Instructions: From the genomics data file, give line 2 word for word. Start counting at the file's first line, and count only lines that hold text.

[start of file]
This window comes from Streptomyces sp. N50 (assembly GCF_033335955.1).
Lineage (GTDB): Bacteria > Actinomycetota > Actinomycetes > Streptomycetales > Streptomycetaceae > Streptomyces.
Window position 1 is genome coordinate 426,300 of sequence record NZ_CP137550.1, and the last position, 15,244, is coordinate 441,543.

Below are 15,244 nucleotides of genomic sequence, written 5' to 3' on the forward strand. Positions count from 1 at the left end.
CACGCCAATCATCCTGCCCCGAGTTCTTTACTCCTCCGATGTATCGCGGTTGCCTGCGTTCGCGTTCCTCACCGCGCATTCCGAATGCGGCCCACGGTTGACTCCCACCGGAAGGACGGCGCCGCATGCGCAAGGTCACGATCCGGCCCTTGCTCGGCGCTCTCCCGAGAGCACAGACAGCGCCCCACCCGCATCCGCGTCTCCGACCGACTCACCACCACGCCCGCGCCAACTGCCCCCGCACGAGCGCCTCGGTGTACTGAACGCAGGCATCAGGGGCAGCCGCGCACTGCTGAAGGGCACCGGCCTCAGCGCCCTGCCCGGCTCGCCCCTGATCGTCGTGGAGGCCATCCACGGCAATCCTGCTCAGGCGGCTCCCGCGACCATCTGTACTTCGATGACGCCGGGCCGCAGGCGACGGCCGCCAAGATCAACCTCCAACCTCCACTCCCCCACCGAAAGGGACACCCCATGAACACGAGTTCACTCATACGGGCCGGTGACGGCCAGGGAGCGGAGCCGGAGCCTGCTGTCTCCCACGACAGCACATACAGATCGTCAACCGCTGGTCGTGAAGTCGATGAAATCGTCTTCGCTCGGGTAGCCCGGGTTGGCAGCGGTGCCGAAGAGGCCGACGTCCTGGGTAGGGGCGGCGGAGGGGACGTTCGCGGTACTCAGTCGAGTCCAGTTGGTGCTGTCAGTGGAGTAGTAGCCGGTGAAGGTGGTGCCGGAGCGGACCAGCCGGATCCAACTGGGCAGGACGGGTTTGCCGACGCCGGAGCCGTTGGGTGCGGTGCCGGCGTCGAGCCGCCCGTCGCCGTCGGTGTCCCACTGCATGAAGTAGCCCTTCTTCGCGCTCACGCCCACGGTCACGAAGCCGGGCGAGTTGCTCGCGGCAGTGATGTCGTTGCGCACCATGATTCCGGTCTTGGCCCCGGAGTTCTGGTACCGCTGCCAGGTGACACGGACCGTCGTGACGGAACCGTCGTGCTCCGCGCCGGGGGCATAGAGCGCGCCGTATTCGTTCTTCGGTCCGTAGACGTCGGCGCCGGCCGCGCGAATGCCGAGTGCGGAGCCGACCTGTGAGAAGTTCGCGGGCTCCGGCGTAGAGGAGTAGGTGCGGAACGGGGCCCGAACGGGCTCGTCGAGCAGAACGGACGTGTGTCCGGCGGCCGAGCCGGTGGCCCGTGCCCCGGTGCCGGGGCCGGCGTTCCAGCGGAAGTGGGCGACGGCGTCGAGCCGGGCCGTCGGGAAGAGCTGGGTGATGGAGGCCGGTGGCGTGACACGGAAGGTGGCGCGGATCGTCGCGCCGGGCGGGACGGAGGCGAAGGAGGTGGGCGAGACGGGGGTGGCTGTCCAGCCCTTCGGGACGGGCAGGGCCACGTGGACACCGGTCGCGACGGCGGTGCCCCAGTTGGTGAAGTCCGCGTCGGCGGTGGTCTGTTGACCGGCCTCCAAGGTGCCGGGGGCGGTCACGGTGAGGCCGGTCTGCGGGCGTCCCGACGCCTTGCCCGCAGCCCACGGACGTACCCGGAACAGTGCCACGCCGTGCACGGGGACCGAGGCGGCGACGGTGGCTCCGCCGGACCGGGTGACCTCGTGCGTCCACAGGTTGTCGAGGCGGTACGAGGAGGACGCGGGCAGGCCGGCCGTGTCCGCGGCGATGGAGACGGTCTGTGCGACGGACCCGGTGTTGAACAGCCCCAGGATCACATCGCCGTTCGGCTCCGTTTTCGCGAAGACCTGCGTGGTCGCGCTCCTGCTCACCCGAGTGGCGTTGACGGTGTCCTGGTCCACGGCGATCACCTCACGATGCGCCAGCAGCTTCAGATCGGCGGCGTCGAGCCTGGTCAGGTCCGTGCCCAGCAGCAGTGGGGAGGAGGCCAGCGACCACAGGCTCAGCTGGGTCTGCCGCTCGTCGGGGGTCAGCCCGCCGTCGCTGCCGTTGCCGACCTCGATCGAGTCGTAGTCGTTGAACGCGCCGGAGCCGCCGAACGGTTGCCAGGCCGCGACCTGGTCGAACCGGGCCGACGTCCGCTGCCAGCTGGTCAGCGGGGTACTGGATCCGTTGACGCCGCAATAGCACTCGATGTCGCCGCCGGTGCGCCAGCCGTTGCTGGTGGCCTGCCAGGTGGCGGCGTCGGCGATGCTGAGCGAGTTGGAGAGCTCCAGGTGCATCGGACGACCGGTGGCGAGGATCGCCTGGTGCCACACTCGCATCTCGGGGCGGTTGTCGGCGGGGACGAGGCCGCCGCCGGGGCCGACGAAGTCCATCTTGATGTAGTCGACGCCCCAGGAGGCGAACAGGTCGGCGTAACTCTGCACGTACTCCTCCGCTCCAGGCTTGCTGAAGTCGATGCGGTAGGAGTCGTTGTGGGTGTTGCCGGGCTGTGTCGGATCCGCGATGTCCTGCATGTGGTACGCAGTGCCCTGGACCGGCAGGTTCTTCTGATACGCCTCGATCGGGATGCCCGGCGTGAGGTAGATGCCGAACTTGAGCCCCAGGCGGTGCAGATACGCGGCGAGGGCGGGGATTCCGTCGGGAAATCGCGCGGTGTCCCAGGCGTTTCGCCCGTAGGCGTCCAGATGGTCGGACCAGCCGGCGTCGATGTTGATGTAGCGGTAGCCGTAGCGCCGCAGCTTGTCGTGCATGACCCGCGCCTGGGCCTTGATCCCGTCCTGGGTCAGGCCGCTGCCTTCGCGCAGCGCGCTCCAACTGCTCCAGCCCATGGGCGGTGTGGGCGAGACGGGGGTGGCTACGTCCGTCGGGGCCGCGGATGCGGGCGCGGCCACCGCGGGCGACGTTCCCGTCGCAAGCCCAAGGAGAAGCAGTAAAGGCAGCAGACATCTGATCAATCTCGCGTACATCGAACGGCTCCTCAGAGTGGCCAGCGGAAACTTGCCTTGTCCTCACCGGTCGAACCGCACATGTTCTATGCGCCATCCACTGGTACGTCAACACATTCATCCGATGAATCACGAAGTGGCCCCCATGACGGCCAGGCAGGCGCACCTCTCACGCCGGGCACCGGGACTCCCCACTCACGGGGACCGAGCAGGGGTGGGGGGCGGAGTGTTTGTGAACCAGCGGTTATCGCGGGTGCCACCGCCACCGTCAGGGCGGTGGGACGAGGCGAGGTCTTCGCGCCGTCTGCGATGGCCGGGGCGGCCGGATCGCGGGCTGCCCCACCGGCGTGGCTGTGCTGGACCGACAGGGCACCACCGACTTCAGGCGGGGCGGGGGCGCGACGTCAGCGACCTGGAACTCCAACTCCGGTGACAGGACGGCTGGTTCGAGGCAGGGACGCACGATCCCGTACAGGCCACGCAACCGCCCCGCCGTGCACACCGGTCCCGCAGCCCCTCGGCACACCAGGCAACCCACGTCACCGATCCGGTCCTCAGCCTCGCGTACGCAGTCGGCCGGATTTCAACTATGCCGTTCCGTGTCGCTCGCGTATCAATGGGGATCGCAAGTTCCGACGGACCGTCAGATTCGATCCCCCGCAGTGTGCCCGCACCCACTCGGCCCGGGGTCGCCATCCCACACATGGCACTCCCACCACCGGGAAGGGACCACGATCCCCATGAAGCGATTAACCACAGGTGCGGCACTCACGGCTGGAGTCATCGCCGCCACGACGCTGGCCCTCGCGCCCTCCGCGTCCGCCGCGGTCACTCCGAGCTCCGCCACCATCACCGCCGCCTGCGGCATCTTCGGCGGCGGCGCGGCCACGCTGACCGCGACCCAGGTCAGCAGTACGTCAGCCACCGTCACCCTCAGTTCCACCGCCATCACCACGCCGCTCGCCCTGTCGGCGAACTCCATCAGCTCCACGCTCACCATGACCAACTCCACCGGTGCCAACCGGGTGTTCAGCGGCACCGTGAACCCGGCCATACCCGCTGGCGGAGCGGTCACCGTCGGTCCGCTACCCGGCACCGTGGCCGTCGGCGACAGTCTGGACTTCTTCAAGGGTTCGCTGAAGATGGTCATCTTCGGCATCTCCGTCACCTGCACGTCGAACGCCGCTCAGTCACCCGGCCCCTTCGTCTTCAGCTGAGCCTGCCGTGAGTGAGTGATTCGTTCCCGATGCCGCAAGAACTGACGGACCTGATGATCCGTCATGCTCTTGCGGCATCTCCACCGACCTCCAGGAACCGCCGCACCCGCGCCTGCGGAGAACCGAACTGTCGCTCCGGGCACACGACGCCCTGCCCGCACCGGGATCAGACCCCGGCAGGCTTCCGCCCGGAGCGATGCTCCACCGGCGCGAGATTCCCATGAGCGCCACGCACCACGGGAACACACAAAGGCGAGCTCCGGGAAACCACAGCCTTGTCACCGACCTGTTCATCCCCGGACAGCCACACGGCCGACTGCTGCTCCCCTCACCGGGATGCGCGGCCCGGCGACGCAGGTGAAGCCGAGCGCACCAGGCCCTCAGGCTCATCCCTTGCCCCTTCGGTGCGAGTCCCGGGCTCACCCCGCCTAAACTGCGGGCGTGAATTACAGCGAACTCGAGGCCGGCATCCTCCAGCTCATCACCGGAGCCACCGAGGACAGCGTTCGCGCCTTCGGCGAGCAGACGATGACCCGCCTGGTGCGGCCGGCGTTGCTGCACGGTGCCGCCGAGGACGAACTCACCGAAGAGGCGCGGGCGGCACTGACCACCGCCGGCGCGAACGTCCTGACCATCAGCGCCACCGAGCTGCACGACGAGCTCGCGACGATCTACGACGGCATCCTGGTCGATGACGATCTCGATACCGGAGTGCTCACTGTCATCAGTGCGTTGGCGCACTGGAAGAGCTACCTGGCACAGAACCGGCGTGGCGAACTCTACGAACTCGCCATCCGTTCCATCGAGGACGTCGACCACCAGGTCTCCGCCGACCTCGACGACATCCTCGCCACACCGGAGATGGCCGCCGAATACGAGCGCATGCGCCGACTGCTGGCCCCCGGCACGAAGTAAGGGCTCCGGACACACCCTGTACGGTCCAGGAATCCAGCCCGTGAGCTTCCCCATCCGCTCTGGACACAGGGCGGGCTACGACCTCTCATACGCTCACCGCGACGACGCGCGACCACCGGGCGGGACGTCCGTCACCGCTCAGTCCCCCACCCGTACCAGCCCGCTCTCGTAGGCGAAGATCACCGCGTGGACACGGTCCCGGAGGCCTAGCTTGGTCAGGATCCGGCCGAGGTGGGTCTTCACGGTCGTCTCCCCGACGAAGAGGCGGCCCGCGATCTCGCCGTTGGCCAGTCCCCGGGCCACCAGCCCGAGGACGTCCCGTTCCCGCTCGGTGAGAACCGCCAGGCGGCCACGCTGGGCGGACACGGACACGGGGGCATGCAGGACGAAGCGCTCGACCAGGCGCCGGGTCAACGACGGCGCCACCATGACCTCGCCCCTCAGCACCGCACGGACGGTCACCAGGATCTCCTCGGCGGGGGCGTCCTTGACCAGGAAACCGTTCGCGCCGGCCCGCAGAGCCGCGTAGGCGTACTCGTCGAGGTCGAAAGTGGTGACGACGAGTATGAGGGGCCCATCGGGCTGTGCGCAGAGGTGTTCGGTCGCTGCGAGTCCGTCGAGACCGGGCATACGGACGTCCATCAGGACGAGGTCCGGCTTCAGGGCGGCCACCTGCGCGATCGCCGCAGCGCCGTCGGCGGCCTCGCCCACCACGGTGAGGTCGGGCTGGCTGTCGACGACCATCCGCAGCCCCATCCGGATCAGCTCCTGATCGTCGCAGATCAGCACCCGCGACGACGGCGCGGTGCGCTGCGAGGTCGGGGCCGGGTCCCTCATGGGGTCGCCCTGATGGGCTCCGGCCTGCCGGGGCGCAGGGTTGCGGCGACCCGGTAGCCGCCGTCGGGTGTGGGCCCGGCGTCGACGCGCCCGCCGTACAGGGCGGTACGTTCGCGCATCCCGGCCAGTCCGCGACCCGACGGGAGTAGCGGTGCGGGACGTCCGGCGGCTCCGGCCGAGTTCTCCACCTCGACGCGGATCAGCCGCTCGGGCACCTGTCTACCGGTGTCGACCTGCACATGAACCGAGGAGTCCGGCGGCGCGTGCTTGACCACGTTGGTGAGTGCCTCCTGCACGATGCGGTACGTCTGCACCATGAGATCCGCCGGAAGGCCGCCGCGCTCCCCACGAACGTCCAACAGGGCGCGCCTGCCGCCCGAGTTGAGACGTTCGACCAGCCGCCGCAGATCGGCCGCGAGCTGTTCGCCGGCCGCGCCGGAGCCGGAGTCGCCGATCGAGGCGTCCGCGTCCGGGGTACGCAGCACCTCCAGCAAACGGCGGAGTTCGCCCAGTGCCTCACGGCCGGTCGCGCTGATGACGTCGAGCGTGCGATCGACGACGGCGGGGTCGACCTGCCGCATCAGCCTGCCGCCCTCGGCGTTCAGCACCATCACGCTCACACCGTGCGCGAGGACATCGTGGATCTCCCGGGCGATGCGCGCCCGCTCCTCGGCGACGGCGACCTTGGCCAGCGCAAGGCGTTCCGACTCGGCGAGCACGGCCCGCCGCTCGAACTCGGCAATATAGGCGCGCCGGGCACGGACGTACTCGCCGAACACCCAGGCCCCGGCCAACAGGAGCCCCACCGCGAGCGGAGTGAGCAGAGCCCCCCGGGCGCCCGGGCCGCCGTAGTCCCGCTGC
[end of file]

Lineage (GTDB): Bacteria > Actinomycetota > Actinomycetes > Streptomycetales > Streptomycetaceae > Streptomyces.